Gulf of Aden Security Review
A regularly updated review of both Yemen and the Horn of Africa covering topics related to security, governance, and militant activity.
Yemen: Two killed in Shabwah governorate; al Houthi rebels fire on military plane; protestors demonstrate over price increases; Yemeni authorities claim to have confiscated over 600,000 weapons
Horn of Africa: Fighting erupts in Mogadishu; Hizb al Islam bans music in advertisements; Somali Prime Minister holds power sharing talks with Ahlu Sunna wa al Jama’a; Somali and Ugandan security forces commence training; AMISOM sends police trainers to Somalia; U.S. Admiral: navy vessels cannot end Somali piracy; Puntland vows offensive against pirates
Yemen Security Brief
- A retired Yemeni army colonel and a police officer were killed in separate bomb blasts four hours apart in Shabwah governorate. Both men were killed after explosives were placed in their cars. Yemeni officials believe the bombs were the work of al Qaeda.
- Members of the al Houthi rebel group in northern Yemen, allegedly opened fire on a military plane flying above the city of Sa’ada. While the plane was not hit, the shooting would be the most egregious violation of the two-month long cease-fire between the rebels and the government.
- Thousands of Yemeni citizens protested rising prices of daily goods in the capital city of Sana’a. A crowd of 10,000 gathered in Sana’a stadium to protest a 15% tax increase on certain imported goods. The protesters also called for an end to the violence against southern activists. Protesters also gathered in the city of Taiz, to the south of Sana’a.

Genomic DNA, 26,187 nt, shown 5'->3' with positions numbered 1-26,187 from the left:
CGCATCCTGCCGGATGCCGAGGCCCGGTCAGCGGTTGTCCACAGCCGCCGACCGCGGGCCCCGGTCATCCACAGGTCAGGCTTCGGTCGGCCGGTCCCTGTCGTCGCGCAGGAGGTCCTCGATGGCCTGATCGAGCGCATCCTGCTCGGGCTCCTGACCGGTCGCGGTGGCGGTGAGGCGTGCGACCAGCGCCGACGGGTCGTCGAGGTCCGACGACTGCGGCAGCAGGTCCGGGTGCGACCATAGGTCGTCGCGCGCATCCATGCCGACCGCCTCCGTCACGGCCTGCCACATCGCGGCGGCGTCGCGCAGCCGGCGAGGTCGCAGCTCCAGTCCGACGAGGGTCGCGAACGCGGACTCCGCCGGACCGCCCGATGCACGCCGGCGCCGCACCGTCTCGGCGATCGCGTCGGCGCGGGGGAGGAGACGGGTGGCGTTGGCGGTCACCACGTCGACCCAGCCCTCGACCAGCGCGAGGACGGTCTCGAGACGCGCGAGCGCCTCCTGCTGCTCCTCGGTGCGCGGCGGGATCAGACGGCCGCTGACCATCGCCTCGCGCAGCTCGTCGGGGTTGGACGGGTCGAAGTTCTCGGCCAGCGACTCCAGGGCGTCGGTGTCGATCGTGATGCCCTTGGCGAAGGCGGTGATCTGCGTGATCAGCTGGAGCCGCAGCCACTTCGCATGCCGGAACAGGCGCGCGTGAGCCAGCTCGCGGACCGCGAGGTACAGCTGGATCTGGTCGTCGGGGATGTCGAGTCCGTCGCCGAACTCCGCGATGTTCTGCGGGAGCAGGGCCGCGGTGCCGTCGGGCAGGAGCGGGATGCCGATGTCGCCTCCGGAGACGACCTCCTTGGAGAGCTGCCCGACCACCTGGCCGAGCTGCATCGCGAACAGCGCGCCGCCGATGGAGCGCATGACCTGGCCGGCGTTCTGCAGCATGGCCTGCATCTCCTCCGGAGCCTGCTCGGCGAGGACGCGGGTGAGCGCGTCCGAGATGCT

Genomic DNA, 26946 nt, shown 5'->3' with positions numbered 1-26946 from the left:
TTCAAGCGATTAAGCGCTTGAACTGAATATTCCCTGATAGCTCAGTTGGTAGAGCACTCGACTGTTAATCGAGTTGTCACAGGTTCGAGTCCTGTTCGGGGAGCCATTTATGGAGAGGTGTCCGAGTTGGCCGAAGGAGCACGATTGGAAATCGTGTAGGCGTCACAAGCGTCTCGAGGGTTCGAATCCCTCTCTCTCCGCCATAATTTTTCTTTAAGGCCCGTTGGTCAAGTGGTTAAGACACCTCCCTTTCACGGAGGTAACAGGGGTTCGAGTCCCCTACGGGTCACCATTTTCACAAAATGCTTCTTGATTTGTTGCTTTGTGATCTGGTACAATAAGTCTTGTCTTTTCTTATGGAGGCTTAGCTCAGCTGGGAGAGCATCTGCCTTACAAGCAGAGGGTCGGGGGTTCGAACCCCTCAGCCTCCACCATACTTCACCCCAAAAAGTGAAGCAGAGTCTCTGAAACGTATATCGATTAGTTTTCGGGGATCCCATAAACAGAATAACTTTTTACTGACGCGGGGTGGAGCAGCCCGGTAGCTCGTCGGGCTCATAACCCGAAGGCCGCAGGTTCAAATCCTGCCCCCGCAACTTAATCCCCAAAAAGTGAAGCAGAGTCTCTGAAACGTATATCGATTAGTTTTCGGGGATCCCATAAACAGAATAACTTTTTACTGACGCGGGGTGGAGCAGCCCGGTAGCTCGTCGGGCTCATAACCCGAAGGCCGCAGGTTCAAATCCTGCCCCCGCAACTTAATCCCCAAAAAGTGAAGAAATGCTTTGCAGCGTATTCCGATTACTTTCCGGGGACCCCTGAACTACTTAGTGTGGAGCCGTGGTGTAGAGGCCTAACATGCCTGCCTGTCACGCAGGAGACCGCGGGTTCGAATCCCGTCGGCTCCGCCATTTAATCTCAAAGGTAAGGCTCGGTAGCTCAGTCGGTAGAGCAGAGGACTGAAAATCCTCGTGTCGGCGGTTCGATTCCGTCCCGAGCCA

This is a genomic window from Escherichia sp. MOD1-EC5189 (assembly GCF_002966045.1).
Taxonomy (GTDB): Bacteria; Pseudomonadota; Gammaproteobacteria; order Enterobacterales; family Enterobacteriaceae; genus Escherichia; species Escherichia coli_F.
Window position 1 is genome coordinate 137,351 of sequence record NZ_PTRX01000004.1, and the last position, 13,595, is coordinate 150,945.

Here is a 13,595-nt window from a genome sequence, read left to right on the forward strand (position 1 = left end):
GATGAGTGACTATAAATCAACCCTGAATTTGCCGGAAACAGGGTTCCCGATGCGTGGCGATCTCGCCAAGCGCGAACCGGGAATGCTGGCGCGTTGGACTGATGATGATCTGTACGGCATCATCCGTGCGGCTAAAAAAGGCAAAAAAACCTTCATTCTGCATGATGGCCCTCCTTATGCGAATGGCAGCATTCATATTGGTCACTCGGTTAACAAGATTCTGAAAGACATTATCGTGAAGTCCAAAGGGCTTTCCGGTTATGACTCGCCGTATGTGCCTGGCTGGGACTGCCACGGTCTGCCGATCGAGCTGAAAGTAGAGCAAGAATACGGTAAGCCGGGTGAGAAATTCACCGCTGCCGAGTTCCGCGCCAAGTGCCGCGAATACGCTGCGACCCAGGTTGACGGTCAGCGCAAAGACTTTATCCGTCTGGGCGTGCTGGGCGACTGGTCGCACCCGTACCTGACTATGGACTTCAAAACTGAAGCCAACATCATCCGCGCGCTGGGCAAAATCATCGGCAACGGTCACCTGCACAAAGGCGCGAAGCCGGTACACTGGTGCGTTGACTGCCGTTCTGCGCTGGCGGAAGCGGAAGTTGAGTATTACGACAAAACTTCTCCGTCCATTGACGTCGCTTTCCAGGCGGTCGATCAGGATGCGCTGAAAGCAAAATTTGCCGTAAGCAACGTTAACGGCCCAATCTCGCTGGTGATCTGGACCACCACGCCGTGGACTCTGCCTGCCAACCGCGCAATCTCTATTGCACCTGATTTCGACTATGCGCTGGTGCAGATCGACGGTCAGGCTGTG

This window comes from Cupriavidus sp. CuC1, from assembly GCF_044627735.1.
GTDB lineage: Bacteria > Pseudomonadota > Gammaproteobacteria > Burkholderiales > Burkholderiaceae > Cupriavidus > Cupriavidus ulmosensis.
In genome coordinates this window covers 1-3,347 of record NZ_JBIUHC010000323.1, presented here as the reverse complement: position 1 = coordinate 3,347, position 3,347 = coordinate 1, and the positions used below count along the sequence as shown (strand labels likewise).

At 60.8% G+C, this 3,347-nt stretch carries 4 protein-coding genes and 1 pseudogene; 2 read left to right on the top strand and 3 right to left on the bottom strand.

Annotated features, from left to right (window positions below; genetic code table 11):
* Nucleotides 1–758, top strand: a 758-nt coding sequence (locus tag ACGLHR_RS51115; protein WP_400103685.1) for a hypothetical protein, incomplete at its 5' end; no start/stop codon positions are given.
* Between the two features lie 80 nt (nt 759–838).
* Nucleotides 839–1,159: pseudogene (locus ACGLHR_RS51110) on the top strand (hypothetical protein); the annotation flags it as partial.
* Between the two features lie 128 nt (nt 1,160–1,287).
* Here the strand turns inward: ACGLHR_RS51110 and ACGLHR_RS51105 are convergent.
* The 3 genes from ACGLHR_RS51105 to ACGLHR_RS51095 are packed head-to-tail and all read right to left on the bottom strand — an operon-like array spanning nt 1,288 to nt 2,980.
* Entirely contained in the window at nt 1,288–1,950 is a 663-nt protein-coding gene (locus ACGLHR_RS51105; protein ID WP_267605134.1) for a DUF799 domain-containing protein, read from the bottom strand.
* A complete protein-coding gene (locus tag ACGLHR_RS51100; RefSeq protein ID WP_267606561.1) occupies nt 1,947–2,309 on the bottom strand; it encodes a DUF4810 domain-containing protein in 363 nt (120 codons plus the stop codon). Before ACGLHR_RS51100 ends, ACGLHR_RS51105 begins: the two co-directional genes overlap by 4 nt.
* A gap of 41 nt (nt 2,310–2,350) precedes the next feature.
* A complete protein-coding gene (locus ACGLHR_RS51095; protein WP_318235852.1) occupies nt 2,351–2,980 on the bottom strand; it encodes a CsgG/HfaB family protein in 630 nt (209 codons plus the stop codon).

- The Yemeni Interior Ministry announced that they have seized over 600,000 weapons since August 2008. The government announced a ban on carrying weapons in the open in major cities in 2007.
Horn of Africa Security Brief
- Fighting between AMISOM and Islamist forces has erupted in parts of the Mekka al Mukara Street, which connects the Aden Adde International Airport and presidential palace. No casualties have been reported as of yet.
- Moallim Hashi Mohamed Farah, the Hizb al Islam Governor of Mogadishu, issued a new order banning radio stations from playing advertisements containing music. Hizb al Islam had previously banned the playing of music on the radio.
- Somali Prime Minister Omar Abdirashid Ali Shama'arke held preliminary talks with Ahlu Sunna wa al Jama’a in Mogadishu regarding a power sharing agreement between them and the TFG.
- 627 Somali and 120 Ugandan soldiers were distributed at the EU sponsored Bihanga training school in the Ibanda district in western Uganda. Training was split between the two groups; Somali forces were trained in basic military skills, while Ugandan forces were trained in medical and driving skills.
- AMISOM deployed seven police trainers from Ghana, Uganda, Sierra Leone, and Nigeria to Mogadishu to train and professionalize the Somali police force. These seven trainers were deployed in advance of the 40 person police training contingent which is being led by AMISOM Deputy Police Commissioner Oliver Somasa.
- U.S. Admiral Mark Fitzgerald, commander of U.S. Naval Forces, Europe and Africa, stated commercial ships should arm themselves to defend against Somali pirates because international warships, specifically the U.S., cannot defend against piracy indefinitely. Due to the overwhelming scope of the problem, the U.S. is calling for greater international action on actively pursuing pirates and their financial trails.
- Puntland authorities have declared an offensive to end piracy along its eastern shore. Along with condemning piracy in the region, Puntland Security Minister Yussuf Ahmed Kheyr stated Puntland has a special unit of forces prepared to “fight and eliminate” pirates within the region.